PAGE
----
On a carnival Ferris Wheel were masks, hidden faces, fleeting views. Which reminded James of a windy day at the Cathederal of the Assunta, near Castello Aragonese…
That day a group of students took notes while a thin faced woman wearing steel-rimmed glasses spoke loudly in an English accent:
"…her father, Fabrizio, betrothed her to Avalos, the Marquis of Pescara, in 1495 when Vittoria was three. Her husband-to-be was five. The wedding took place in 1509, right at this altar. It was not a happy marriage."
A girl in the group raised her hand. "Excuse me, Dr. Stampa, but the poems she wrote to Avalos are so beautiful and passionate. She must have been deeply in love with him."
"Biographism is very dangerous, Martha," Dr. Stampa replied. "In her poems the relationship between Vittoria and her absent husband was merely a literary topos."
"A stock rhetorical theme, a convention," Dr. Stampa said.
"I'm sorry," Martha persisted. "But it's hard to believe Vittoria wasn't sincere. Listen to this." The girl turned pages of a book, then read aloud:
You know, Love, that I never turned my foot
from your gentle prison, or freed my neck
from your sweet yoke, or tried to take back
all that my soul gave you from the first day.
You have seen, in a burning, faithful heart,
how much your dear, sharp arrow can do-
against its strength even Death is powerless.
At the word "arrow" a few in the group laughed. But Martha ignored them, and continued.
Make loose, at last, the bond yourself;
for liberty never really mattered to me,
and now, indeed, it seems late to regain it.
Dr. Stampa nodded. "Yes, of course. It appears to be very sincere. But think of it this way. Idealising D'Avalos was very much within the established tradition of neo-Platonic ascension, from an earthly to a divine love. Remember your Petrarch, your Dante. This fixed her work within clear Christian boundaries. Why? To avoid the criticism invariably leveled at a woman who wrote literature. She was the prototypical feminist. What their marriage was really like is immaterial."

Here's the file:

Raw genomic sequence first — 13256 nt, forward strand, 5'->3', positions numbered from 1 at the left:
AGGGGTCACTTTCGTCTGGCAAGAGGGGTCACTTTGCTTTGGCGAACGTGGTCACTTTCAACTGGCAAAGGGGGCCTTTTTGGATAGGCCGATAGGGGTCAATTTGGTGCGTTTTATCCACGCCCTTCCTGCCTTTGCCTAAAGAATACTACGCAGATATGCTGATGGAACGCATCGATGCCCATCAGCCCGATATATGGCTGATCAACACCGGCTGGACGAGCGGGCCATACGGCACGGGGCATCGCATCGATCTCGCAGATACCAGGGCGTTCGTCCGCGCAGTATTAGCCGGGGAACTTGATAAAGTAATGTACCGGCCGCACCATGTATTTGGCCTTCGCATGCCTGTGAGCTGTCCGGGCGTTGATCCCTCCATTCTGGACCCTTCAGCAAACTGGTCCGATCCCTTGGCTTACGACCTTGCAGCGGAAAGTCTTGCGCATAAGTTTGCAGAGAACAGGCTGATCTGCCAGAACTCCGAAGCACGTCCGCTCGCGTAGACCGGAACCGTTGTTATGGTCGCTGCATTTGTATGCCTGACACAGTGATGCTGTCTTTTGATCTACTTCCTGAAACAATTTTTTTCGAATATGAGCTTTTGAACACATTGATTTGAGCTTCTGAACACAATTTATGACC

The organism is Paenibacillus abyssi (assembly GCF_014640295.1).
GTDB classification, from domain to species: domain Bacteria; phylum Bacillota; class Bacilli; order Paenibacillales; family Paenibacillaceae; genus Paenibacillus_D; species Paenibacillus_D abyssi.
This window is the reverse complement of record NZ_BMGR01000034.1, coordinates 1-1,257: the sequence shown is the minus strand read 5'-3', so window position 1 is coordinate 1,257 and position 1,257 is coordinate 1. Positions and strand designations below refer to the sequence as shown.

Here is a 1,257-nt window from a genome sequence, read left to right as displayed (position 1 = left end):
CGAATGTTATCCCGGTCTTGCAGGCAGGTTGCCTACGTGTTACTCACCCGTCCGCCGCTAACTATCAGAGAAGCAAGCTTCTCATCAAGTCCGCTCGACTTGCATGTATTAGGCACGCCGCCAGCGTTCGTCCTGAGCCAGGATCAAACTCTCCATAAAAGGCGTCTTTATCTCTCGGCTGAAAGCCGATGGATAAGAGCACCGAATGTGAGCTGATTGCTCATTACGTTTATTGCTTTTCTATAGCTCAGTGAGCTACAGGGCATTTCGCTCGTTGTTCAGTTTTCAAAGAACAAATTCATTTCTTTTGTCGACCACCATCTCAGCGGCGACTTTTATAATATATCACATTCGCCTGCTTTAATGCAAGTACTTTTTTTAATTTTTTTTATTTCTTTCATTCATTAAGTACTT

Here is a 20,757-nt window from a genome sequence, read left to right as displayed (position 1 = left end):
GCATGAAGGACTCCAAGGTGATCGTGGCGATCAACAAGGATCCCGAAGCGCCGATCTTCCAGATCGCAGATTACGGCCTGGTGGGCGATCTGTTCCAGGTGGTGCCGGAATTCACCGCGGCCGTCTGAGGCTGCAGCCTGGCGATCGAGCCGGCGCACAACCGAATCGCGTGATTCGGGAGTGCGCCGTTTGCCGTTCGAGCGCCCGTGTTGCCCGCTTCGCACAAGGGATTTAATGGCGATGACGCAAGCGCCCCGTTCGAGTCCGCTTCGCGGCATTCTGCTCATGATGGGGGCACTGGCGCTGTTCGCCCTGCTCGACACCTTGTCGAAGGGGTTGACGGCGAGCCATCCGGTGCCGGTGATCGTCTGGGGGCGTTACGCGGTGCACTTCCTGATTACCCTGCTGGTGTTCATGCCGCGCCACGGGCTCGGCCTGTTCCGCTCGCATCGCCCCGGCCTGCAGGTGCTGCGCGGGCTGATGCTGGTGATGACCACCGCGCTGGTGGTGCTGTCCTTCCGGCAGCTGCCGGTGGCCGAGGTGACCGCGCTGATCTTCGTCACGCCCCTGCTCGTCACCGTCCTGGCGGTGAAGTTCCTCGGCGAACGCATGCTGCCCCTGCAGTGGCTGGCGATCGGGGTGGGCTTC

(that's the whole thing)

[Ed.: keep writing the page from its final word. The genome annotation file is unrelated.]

"But it seems so cynical to regard Vittoria's poetry as a feminist ploy." Martha said.
"It's not so much a ploy, but rather an example of very sophisticated role-playing. It was very common in the Renaissance for artists--especially women artists--to wear various metaphorical masks, disguises. The more subtle, the more ingenious, the more subversive, the better."
"But there's so much sexual passion in her poems," Martha said.
"Wow!" A young man shouted. "Let's hear it for sex!"
"The great innovation of her sonnets," Dr. Stampa contnued, "was that for the first time she subverted the genre so that the lover was a woman, and the absent beloved a man. Writing in Italian began to be respected as equal to literature in Latin, and the idea was to imitate the greats--Petrarch, Dante and Boccaccio. Which is what Vittoria did to perfection."
"But still," Martha said, "don't you agree there's a lot between the lines?"
Dr. Stampa smiled. "The language used by these early writers was mystical and highly sensual--the body of Christ was often sexualised, and I wonder…" The scholar paused. "I wonder, Martha, if it is not these resonances that you are picking up in Vittoria's poetry!"
Martha blushed. Everyone laughed.